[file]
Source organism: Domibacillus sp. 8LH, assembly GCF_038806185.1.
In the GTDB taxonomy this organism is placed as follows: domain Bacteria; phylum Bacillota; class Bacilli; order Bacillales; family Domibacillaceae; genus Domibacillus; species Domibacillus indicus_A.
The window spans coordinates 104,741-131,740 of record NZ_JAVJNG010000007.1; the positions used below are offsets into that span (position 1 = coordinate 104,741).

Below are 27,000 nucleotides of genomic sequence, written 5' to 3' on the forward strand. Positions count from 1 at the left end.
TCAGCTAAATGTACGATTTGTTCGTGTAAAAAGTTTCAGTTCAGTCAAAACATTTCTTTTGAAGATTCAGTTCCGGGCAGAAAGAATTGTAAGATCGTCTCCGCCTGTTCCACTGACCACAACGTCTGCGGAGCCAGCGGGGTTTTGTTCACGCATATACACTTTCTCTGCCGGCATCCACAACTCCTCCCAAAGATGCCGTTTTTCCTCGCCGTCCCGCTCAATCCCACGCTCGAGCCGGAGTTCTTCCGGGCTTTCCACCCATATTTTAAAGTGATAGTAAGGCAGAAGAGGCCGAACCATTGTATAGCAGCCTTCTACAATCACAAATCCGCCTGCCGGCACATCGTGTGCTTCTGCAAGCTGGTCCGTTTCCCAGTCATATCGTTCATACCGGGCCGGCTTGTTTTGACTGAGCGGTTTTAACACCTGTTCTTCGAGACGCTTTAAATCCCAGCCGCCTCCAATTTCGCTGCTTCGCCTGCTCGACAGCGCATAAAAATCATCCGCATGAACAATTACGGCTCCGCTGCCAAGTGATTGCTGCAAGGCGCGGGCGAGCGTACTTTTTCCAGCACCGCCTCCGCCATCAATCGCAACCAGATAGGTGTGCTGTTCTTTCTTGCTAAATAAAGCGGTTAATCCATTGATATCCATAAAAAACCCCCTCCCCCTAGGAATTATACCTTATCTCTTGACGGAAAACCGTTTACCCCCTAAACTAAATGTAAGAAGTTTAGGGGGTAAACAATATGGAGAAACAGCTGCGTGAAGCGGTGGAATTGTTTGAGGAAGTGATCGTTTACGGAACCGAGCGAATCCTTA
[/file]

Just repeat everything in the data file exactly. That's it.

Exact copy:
Source organism: Domibacillus sp. 8LH, assembly GCF_038806185.1.
In the GTDB taxonomy this organism is placed as follows: domain Bacteria; phylum Bacillota; class Bacilli; order Bacillales; family Domibacillaceae; genus Domibacillus; species Domibacillus indicus_A.
The window spans coordinates 104,741-131,740 of record NZ_JAVJNG010000007.1; the positions used below are offsets into that span (position 1 = coordinate 104,741).

Below are 27,000 nucleotides of genomic sequence, written 5' to 3' on the forward strand. Positions count from 1 at the left end.
TCAGCTAAATGTACGATTTGTTCGTGTAAAAAGTTTCAGTTCAGTCAAAACATTTCTTTTGAAGATTCAGTTCCGGGCAGAAAGAATTGTAAGATCGTCTCCGCCTGTTCCACTGACCACAACGTCTGCGGAGCCAGCGGGGTTTTGTTCACGCATATACACTTTCTCTGCCGGCATCCACAACTCCTCCCAAAGATGCCGTTTTTCCTCGCCGTCCCGCTCAATCCCACGCTCGAGCCGGAGTTCTTCCGGGCTTTCCACCCATATTTTAAAGTGATAGTAAGGCAGAAGAGGCCGAACCATTGTATAGCAGCCTTCTACAATCACAAATCCGCCTGCCGGCACATCGTGTGCTTCTGCAAGCTGGTCCGTTTCCCAGTCATATCGTTCATACCGGGCCGGCTTGTTTTGACTGAGCGGTTTTAACACCTGTTCTTCGAGACGCTTTAAATCCCAGCCGCCTCCAATTTCGCTGCTTCGCCTGCTCGACAGCGCATAAAAATCATCCGCATGAACAATTACGGCTCCGCTGCCAAGTGATTGCTGCAAGGCGCGGGCGAGCGTACTTTTTCCAGCACCGCCTCCGCCATCAATCGCAACCAGATAGGTGTGCTGTTCTTTCTTGCTAAATAAAGCGGTTAATCCATTGATATCCATAAAAAACCCCCTCCCCCTAGGAATTATACCTTATCTCTTGACGGAAAACCGTTTACCCCCTAAACTAAATGTAAGAAGTTTAGGGGGTAAACAATATGGAGAAACAGCTGCGTGAAGCGGTGGAATTGTTTGAGGAAGTGATCGTTTACGGAACCGAGCGAATCCTTA